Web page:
Brezova | Prague Art & Design
Brezova

Brezova

 

Products from this producer offered by Prague Art & Design

Girl with a Bunch of Flowers  | ? ?Accordionist | ? ?Ink-stand | ? ?

The person who stood at the cradle of this third Czech porcelain manufacture in 1803 was the Weimar businessman named Bedřich Höcke, related to the Thuringian family of Greiner that owned large number of porcelain manufactures. Höcke was thus able to draw all the necessary technological know-how from them. Since the initial enterprise did not do too well, it was purchased by an Erfurt entrepreneur, Jan Martin Fischer, and a native from the city of Březová, Kryštof Reichenbach, in 1811.

The factory experienced an immense upswing under their management – both as the quality of the products and the artistic point of view were concerned. It was directly influenced by the contemporary Viennese production. Březová not only specialized in dishware and tableware but also in painted pipe heads.

After Fischer’s death the co-ownership of the company was taken over by his son Christián who earned credit for the further increase in quality. Since then, porcelain from Březová has been valued as the best one in Czech lands. It gained fame not only by its painted vistas and genre scenes but also reproductions of the 17th-century Netherlandish masterpieces. Březová moreover offered cups decorated with impressed biscuit medallions.

During the 1940s the porcelain manufacture was the first one in Czech lands to be allowed to decorate its products with copper print. Its production program came up with vases, washbasins, inkpots and, last but not least, porcelain sculptures. Very popular were both grotesque and romantic subjects as well as figures of animals and caricature figures inspired by the humoristic magazine Fligende Blätter.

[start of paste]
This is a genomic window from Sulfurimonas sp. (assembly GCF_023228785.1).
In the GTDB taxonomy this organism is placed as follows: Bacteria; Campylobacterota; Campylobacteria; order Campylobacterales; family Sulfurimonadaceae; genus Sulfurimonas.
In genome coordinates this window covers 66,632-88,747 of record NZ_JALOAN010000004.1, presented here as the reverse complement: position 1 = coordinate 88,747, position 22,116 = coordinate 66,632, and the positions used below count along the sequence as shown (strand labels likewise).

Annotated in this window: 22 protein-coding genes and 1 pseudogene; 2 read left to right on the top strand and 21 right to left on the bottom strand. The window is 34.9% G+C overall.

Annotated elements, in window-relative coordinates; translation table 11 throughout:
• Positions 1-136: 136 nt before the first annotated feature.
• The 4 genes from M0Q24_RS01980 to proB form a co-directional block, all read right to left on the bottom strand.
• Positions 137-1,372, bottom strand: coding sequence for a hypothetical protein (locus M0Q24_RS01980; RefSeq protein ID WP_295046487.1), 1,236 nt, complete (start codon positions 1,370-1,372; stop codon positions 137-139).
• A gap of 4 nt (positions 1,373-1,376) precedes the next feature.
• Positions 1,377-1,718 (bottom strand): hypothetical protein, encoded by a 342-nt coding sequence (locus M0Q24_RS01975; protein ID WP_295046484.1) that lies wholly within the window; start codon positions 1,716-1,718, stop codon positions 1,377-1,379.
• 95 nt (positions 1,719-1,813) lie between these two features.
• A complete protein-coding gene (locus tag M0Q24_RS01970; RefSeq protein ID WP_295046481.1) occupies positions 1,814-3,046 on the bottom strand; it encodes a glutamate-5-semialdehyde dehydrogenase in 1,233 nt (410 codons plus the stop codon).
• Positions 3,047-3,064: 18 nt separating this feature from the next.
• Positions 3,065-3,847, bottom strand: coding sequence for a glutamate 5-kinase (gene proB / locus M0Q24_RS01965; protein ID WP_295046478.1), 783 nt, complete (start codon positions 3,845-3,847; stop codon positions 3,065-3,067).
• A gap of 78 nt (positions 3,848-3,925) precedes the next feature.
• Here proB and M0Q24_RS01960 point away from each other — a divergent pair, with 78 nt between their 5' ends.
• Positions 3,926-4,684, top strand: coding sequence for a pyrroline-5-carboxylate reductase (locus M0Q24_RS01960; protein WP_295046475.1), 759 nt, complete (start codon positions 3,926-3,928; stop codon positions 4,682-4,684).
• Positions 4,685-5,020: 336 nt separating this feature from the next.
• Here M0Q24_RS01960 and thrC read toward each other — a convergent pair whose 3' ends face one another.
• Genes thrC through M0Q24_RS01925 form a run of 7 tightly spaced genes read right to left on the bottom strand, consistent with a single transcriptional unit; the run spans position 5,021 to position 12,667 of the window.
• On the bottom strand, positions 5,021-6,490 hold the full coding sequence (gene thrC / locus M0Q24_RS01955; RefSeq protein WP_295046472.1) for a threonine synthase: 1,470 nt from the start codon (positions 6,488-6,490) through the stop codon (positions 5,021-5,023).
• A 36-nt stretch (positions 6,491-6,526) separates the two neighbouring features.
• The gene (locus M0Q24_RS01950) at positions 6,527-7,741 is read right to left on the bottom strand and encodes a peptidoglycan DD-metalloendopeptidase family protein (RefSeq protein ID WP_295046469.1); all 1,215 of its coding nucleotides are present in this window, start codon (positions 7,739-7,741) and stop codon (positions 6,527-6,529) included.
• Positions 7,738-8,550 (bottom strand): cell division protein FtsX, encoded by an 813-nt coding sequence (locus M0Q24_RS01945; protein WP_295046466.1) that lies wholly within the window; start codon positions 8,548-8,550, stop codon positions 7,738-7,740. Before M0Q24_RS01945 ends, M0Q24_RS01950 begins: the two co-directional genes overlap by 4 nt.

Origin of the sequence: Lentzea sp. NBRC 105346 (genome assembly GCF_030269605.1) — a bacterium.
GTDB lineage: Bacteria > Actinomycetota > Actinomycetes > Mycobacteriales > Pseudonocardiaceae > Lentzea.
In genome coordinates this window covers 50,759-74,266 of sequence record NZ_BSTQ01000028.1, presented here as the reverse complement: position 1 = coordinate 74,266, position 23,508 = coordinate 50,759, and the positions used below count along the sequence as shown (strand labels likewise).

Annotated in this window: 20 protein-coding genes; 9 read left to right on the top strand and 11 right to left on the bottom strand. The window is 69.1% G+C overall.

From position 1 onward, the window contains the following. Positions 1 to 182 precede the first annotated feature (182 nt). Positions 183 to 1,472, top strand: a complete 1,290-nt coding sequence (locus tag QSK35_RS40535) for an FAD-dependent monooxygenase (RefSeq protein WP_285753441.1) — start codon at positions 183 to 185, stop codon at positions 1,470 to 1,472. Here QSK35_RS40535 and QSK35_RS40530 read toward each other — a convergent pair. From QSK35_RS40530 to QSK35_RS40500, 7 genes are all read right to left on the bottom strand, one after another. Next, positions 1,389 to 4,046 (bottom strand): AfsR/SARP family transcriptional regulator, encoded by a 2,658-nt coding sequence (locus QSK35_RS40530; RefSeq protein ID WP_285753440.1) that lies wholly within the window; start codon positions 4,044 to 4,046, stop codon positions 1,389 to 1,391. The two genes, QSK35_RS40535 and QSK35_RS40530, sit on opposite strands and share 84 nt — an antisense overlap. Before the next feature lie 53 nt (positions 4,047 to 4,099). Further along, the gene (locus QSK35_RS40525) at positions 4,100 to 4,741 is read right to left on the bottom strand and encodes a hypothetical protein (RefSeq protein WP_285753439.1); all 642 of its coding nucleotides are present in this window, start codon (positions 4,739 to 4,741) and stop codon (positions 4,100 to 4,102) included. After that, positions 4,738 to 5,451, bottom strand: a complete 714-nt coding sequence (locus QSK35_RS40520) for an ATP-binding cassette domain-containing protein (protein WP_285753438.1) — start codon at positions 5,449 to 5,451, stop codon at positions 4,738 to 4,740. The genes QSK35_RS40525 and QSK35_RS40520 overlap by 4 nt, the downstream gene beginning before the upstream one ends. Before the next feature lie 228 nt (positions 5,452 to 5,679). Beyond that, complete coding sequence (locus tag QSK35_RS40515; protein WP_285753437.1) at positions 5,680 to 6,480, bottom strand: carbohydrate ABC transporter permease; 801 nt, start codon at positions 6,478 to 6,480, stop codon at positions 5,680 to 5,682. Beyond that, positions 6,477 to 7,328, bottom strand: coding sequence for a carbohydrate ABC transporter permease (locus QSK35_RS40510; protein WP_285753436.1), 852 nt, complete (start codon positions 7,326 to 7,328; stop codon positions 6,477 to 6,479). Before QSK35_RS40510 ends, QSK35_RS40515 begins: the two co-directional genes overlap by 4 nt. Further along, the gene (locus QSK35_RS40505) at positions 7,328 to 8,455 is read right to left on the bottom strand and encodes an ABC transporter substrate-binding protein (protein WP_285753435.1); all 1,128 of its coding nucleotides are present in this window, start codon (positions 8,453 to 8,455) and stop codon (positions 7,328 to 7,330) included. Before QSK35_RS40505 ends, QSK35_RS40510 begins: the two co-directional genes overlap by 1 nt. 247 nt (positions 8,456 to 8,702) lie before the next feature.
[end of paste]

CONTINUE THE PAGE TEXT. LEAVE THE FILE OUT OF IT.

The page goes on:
In the last quarter of the 19th century, the artistic standard of the company’s production dramatically declined but it at least retained high technological quality. In 1918, the porcelain manufacture in Březová was eventually consumed by the concern EPIAG which associated all porcelain manufactures on the territory of, what was then, Czechoslovakia.

Ironically indeed, the Březová manufacture began to flourish again at that time. Its assortment of dishware and tableware still tended to historical styles, but there also arrived the field of the modern Art Deco sculpture. During the period after the Second World War, Březová produced luxurious small-series porcelain. In 1957, the factory’s designers Pravoslav and Jindřiška Rada came up with a design of a set intended for the World Exhibition in Brussels. Although the set was not produced on an official basis, it was offered in the shops of the Dílo (Werke) association. In 1958 the modern form entitled “Tosca”, generally attributed to the director Němeček, became part of the factory’s production. After several re-organizations, Březová turned into a solo porcelain manufacture under the wings of the departmental enterprise Karlovarský porcelán (Carlsbad Porcelain). In 1960, the production of the factory was added with the Němeček-attributed series entitled “Ivana” along with the famed “Elka”, designed by Jaroslav Ježek, and the two were presented at the Milano Triennial. During the next years, Ježek’s series entitled “Nefertiti” and “Louise” also became part of the company’s portfolio.